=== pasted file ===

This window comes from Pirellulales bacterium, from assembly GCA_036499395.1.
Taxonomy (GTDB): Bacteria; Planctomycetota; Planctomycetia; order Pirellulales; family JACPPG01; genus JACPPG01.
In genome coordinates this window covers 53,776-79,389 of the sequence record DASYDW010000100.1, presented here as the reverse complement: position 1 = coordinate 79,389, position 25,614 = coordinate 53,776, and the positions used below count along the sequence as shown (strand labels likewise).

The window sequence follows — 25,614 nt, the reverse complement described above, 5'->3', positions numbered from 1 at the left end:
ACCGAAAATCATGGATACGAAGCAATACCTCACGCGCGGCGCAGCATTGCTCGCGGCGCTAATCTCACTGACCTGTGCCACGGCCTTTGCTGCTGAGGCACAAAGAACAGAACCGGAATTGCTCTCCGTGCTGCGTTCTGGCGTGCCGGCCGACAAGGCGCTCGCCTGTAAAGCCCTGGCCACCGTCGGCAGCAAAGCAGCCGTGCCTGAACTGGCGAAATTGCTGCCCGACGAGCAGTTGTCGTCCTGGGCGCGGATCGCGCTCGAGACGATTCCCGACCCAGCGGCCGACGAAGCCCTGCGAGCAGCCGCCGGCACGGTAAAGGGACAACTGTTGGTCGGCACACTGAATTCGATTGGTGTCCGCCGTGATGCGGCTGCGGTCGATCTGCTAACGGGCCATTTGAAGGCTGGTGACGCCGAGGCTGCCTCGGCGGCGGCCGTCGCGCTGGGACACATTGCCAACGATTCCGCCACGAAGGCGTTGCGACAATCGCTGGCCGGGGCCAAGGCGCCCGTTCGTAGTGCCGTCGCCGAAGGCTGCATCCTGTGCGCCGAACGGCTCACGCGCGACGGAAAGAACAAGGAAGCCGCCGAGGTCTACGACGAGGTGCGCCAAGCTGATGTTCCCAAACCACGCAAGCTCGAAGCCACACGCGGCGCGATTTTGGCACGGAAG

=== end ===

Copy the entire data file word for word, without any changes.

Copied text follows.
This window comes from Pirellulales bacterium, from assembly GCA_036499395.1.
Taxonomy (GTDB): Bacteria; Planctomycetota; Planctomycetia; order Pirellulales; family JACPPG01; genus JACPPG01.
In genome coordinates this window covers 53,776-79,389 of the sequence record DASYDW010000100.1, presented here as the reverse complement: position 1 = coordinate 79,389, position 25,614 = coordinate 53,776, and the positions used below count along the sequence as shown (strand labels likewise).

The window sequence follows — 25,614 nt, the reverse complement described above, 5'->3', positions numbered from 1 at the left end:
ACCGAAAATCATGGATACGAAGCAATACCTCACGCGCGGCGCAGCATTGCTCGCGGCGCTAATCTCACTGACCTGTGCCACGGCCTTTGCTGCTGAGGCACAAAGAACAGAACCGGAATTGCTCTCCGTGCTGCGTTCTGGCGTGCCGGCCGACAAGGCGCTCGCCTGTAAAGCCCTGGCCACCGTCGGCAGCAAAGCAGCCGTGCCTGAACTGGCGAAATTGCTGCCCGACGAGCAGTTGTCGTCCTGGGCGCGGATCGCGCTCGAGACGATTCCCGACCCAGCGGCCGACGAAGCCCTGCGAGCAGCCGCCGGCACGGTAAAGGGACAACTGTTGGTCGGCACACTGAATTCGATTGGTGTCCGCCGTGATGCGGCTGCGGTCGATCTGCTAACGGGCCATTTGAAGGCTGGTGACGCCGAGGCTGCCTCGGCGGCGGCCGTCGCGCTGGGACACATTGCCAACGATTCCGCCACGAAGGCGTTGCGACAATCGCTGGCCGGGGCCAAGGCGCCCGTTCGTAGTGCCGTCGCCGAAGGCTGCATCCTGTGCGCCGAACGGCTCACGCGCGACGGAAAGAACAAGGAAGCCGCCGAGGTCTACGACGAGGTGCGCCAAGCTGATGTTCCCAAACCACGCAAGCTCGAAGCCACACGCGGCGCGATTTTGGCACGGAAG